May 6, 2014 (WASHINGTON) – The leader of the National Umma Party (NUP), al-Sadiq al-Mahdi, and his son, Abdel-Rahman, are continuing to work steadfastly to move the party towards rapprochement with the ruling National Congress Party (NCP), outgoing secretary-general Ibrahim al-Amin said.
- The leader of the National Umma Party (NUP), al-Sadiq al-Mahdi (R), and his son, Abdel-Rahman al-Mahdi, who is president Omer Hassan al-Bashir’s assistant
In a phone interview with Sudan Tribune on Tuesday, al-Amin lashed out at al-Mahdi, accusing him of deliberately blocking any attempts to mobilise the party behind popular uprisings in the country, as was the case during protests that broke out across the country in September, 2013 after the government lifted fuel subsidies.
The leader of Sudan’s largest opposition party suggested at the time that the NUP was not prepared to support any uprising against the government until political and social groups in the country agreed on a clear alternative.
He took a similar line during demonstrations that erupted in the summer of 2012 after the rollout of austerity measures telling the Financial Times that “we don’t think that the time has come for us to organise such a movement until we have an alternative regime in place ... and democratic transformation”.
Al-Amin asserted that the NUP chief may have personal fears which are driving his decision to adopt his position.
“There is an explanation that is being circulated, that he (al-Mahdi) thinks that if demonstrations break out [against the government] – if change happens [afterwards] – his chances [for governing] becomes less because the general mood turned against him,” said the former secretary-general, who was forced out of his post with the full backing of al-Mahdi during a Central Commission meeting last week.
“That is why he wants to arrive at some sort of alliance with the NCP and it will be a wider alliance and one with Islamic parties. If this happens his prospects are better than if change happens through popular uprising,” he added.
Al-Mahdi has been critical in recent years of opposition umbrella movement the National Consensus Forces (NCF), of which his party is a member, publicly questioning their ability to remove the regime.
He also frequently stated that he seeks to reform the NCP-led government rather than toppling the regime, warning this could trigger a civil war.
Al-Amin claimed the NUP chief’s stance had weakened the opposition front in the country.
“He is trying to disrupt the work of the National Consensus Forces and even our relations with [rebel alliance] the Sudan Revolutionary Front (SRF), with who we were going to forge an alliance with, but in the end [former secretary-general] Sideeg [Ismail] sabotaged it,” he said.
He emphasised that he does not oppose dialogue in principle, but insists on using it to induce regime change, adding that al-Mahdi and others in the NUP want to suspend anti-regime mobilisation in favour of dialogue.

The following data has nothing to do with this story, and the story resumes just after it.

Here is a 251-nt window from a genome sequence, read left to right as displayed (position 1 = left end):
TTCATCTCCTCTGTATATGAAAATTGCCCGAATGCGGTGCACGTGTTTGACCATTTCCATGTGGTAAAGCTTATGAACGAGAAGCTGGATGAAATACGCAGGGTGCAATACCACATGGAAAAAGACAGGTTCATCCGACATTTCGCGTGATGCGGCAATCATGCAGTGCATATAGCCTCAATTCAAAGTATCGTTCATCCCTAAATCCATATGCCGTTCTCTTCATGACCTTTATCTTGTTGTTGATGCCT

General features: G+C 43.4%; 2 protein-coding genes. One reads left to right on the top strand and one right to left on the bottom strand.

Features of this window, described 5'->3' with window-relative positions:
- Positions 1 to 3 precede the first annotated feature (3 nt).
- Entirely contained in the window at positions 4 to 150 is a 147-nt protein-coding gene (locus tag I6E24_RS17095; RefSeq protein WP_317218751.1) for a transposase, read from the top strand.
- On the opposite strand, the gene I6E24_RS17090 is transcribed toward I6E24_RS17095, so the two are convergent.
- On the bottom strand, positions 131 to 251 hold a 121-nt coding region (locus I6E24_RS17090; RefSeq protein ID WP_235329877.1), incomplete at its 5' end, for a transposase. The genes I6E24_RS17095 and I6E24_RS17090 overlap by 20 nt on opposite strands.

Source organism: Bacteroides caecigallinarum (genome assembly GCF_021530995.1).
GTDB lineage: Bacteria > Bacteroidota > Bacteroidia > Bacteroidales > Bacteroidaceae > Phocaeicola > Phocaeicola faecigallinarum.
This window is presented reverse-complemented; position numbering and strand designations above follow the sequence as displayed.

“This is the main political difference that exists in the NUP today,” al-Amin explained.
He also underscored the wide differences between what al-Mahdi says and what he does.
He claimed the NUP leader was involved in efforts to isolate civil parties and the SRF, as well as align the party with NCP’s Islamic orientation, despite frequently warning against Islamist parties on the basis they could install a Taliban-like government.
The NUP party differs from other Islamist parties, he said because it calls for middle-way Islamic understanding, and as such they can hold dialogue with all other forces regardless of their of their ideology.
“Sudan is in decline in everything so if we [in the NUP] undermine the opposition [forces] … it all flows to help the regime,” al-Amin said.
He said al-Mahdi had long been seeking to convert the NUP into an Islamic party and had wanted to change the party’s name at one point to reflect this following the 1985 uprising against late president Ja’afar Nimeiri, but later backed down due to stiff opposition.
Furthermore, during his term from 1986-1989, the former prime minister insisted on allowing the National Islamic Front (NIF) to join the coalition government.
“This was a cause for disaster to us [in the NUP],” he said. “The NUP chief also gave a de facto recognition of the 30 June 1989 coup by writing in a memo that was found by the military junta stating that ‘we have the legitimacy and you have the power’”.
The NIF, headed by Hassan al-Turabi, orchestrated the 1989 army coup which brought president Omer Hassan al-Bashir to power.
Al-Amin claimed that all meetings or deals since signed between the NUP and the NCP over the past two decades have achieved nothing for the party and had dealt blows to the opposition’s work.